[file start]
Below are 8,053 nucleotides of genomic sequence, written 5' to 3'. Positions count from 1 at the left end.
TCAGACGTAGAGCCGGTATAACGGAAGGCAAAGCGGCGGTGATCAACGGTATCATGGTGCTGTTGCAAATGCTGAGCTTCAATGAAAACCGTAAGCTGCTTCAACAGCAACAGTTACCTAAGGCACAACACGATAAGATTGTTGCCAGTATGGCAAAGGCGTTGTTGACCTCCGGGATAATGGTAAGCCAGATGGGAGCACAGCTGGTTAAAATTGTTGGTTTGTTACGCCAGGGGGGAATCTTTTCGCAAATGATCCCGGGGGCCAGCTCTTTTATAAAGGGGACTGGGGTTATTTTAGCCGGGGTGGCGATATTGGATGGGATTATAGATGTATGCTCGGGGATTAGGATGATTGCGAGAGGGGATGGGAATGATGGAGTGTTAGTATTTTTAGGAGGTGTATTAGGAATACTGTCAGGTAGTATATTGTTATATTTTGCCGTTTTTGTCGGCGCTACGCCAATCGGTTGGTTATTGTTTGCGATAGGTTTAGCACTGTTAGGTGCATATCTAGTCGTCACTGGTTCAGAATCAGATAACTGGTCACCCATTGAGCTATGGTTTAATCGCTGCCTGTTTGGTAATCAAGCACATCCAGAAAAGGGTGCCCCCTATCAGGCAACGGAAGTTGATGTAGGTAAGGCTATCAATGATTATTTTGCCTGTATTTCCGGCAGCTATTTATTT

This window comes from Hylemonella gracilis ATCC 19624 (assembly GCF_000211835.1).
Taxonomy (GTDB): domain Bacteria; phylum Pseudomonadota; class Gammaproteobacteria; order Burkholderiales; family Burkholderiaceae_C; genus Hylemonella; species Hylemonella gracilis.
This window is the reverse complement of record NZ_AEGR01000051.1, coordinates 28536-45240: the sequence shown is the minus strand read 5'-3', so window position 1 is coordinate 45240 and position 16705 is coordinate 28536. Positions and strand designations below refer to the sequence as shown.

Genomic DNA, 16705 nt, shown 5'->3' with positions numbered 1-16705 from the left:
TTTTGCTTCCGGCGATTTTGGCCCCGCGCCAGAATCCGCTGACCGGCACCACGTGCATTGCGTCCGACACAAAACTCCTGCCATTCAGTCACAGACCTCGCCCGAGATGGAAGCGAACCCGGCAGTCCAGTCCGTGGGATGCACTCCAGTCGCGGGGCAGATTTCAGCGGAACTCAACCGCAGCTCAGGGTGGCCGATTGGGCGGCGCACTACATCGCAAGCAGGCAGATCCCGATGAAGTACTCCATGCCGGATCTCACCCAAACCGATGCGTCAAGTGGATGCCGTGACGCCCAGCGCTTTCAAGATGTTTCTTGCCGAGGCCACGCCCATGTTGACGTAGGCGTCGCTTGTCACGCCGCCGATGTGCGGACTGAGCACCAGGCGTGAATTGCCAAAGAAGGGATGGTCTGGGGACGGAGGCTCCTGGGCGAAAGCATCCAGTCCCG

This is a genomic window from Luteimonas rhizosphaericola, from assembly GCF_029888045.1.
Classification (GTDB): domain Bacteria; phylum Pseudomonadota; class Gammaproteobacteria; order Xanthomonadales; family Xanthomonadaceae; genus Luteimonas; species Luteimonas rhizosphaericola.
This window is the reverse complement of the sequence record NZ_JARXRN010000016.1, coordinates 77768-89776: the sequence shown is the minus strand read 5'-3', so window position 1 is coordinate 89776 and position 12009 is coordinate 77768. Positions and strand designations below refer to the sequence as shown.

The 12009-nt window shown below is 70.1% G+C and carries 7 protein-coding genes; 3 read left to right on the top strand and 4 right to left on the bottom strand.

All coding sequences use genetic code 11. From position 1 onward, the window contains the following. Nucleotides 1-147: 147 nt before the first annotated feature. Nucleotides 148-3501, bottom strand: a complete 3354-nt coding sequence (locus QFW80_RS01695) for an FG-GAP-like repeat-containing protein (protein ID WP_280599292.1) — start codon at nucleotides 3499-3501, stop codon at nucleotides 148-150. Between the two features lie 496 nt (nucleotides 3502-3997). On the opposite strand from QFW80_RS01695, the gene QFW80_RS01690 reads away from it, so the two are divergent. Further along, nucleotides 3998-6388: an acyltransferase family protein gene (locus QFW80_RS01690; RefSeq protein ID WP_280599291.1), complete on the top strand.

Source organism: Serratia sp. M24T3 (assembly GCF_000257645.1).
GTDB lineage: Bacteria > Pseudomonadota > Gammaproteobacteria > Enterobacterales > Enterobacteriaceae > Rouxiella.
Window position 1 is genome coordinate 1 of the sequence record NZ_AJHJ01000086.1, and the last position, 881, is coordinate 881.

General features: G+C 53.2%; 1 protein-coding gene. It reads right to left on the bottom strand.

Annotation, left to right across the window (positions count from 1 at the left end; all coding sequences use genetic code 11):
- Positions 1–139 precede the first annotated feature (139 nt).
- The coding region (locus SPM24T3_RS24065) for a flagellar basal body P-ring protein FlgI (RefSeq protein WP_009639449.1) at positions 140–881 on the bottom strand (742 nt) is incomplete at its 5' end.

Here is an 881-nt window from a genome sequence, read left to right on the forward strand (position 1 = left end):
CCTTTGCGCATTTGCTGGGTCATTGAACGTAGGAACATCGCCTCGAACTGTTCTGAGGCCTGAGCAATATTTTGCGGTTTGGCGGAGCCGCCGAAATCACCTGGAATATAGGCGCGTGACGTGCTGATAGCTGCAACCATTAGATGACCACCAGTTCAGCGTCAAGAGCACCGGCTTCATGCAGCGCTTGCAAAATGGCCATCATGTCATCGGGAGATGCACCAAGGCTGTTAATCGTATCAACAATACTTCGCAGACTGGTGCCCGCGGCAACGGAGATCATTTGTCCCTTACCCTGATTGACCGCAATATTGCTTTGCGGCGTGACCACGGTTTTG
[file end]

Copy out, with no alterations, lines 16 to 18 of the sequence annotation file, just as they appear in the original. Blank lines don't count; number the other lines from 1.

General features: G+C 53.2%; 1 protein-coding gene. It reads right to left on the bottom strand.

Annotation, left to right across the window (positions count from 1 at the left end; all coding sequences use genetic code 11):
- Positions 1–139 precede the first annotated feature (139 nt).